[1] Minister of Trade Regulation No. 50 of 2020 on E-commerce Licensing, Advertising, Management and Supervision (Peraturan Menteri Perdagangan Republik Indonesia Nomor 50 Tahun 2020 Tentang Ketentuan Perizinan Usaha, Periklanan, Pembinaan, dan Pengawasan Pelaku Usaha Dalam Perdagangan Melalui Sistem Elektronik).

[2] Pelaku Usaha Perdagangan melalui Sistem Elektronik / PPMSE.

[3] A “Merchant” (pedagang) is a domestic / offshore e-commerce business that engages in e-commerce transactions using either its own facilities or facilities provided by a domestic / offshore e-commerce service provider or another electronic system that provides e-commerce facilities.

[4] An “e-Commerce Service Provider” (penyelenggara perdagangan melalui sistem elektronik) is a domestic / offshore e-commerce business that provides electronic services and/or communication facilities which make the conducting of e-commerce transactions possible.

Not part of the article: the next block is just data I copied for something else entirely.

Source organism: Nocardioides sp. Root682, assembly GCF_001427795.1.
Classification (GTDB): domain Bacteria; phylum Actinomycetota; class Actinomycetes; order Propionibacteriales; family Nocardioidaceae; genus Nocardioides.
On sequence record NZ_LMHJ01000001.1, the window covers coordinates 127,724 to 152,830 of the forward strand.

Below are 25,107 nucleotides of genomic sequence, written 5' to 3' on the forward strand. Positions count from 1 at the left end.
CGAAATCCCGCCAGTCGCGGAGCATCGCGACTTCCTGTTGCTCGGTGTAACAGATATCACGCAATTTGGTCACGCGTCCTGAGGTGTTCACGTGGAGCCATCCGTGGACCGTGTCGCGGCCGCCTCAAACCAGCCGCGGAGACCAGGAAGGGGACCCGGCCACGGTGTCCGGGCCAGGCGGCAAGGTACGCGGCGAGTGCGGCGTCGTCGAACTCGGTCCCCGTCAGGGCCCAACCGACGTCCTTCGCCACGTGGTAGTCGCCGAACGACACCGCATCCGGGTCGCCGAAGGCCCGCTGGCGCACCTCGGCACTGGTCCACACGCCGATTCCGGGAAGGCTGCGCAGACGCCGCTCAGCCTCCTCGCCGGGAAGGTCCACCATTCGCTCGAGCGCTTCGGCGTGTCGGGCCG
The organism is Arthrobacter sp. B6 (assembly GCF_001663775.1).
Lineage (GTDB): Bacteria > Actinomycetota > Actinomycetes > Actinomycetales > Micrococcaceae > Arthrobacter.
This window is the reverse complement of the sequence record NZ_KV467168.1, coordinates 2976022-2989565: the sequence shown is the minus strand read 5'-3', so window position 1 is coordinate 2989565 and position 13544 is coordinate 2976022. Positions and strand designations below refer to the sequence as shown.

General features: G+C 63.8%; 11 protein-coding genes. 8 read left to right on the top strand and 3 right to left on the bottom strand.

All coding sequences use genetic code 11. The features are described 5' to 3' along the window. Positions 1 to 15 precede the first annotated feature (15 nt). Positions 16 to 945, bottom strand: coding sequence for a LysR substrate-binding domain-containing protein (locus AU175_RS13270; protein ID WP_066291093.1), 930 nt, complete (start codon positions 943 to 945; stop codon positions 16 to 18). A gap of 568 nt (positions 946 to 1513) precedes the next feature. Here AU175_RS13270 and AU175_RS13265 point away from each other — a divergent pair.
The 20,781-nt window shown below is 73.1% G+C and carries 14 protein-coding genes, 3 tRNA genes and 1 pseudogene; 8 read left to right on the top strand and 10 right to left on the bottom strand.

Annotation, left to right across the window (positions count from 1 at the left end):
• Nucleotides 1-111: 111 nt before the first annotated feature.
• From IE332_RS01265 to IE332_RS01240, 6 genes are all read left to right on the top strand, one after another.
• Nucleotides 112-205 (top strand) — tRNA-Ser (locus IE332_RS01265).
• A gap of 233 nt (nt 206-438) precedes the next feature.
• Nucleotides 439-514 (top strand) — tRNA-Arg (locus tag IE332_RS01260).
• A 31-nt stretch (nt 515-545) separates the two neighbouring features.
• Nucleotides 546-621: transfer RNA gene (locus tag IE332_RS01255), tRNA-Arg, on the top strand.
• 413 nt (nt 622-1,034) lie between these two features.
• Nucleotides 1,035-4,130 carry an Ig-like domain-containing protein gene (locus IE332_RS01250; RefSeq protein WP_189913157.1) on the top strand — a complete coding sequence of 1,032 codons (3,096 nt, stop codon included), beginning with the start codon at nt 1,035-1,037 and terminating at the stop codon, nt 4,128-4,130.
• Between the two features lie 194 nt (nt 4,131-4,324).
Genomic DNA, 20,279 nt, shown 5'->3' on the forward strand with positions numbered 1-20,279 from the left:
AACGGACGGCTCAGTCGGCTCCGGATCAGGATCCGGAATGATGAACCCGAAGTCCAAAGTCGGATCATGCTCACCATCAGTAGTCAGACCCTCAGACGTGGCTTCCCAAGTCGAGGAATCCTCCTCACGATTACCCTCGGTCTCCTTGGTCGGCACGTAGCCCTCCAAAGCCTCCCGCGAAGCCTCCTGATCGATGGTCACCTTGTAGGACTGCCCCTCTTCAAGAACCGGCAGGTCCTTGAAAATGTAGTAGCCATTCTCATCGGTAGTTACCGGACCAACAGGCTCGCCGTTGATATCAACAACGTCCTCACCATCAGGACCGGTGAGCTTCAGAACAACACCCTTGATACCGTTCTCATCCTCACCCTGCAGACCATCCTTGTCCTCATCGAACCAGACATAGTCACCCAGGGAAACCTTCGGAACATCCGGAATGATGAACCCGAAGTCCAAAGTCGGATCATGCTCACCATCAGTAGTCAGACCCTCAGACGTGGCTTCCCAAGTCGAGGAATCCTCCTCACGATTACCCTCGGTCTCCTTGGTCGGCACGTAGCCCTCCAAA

[5] An “e-Commerce Intermediary Service Provider (penyelenggara sarana perantara ) is a domestic / non-domestic e-commerce business which provides electronic communication facilities that function solely to electronically link the parties to an e-commerce transaction.

[6] Surat Izin Usaha Perdagangan / SIUP)

[7] Penyelenggara sarana perantara - exemptions from the e-Commerce Trading License requirement are provided for e-commerce service providers that (i) are not direct beneficiaries of transactions, and (ii) is not directly involved in the contractual relationship between the transacting parties.

[8] Surat Izin Usaha Perdagangan Melalui Sistem Elektronik / SIUPMSE

[9] Kantor Perwakilan Perusahaan Perdagangan Asing di Bidang Perdagangan melalui Sistem Elektronik (KP3A bidang PMSE)

[10] Surat Izin Usaha Perwakilan Perusahaan Perdagangan Asing di bidang Perdagangan melalui Sistem Elektronik / SIUP3A

[11] Emergency Government Regulation No. 1 of 2020 (Peraturan Pemerintah Pengganti Undang-Undang (Perppu) Nomor 1 Tahun 2020), now enacted into law as Law No. 2 of 2020


This edition of ABNR News and the contents hereof are intended solely to provide a general overview, for informational purposes, of selected recent developments in Indonesian law. They do not constitute legal advice and should not be relied upon as such. Accordingly, ABNR accepts no liability of any kind in respect of any statement, opinion, view, error, or omission that may be contained herein. In all circumstances, you are strongly advised to consult a licensed Indonesian legal practitioner before taking any action that could adversely affect your rights and obligations under Indonesian law.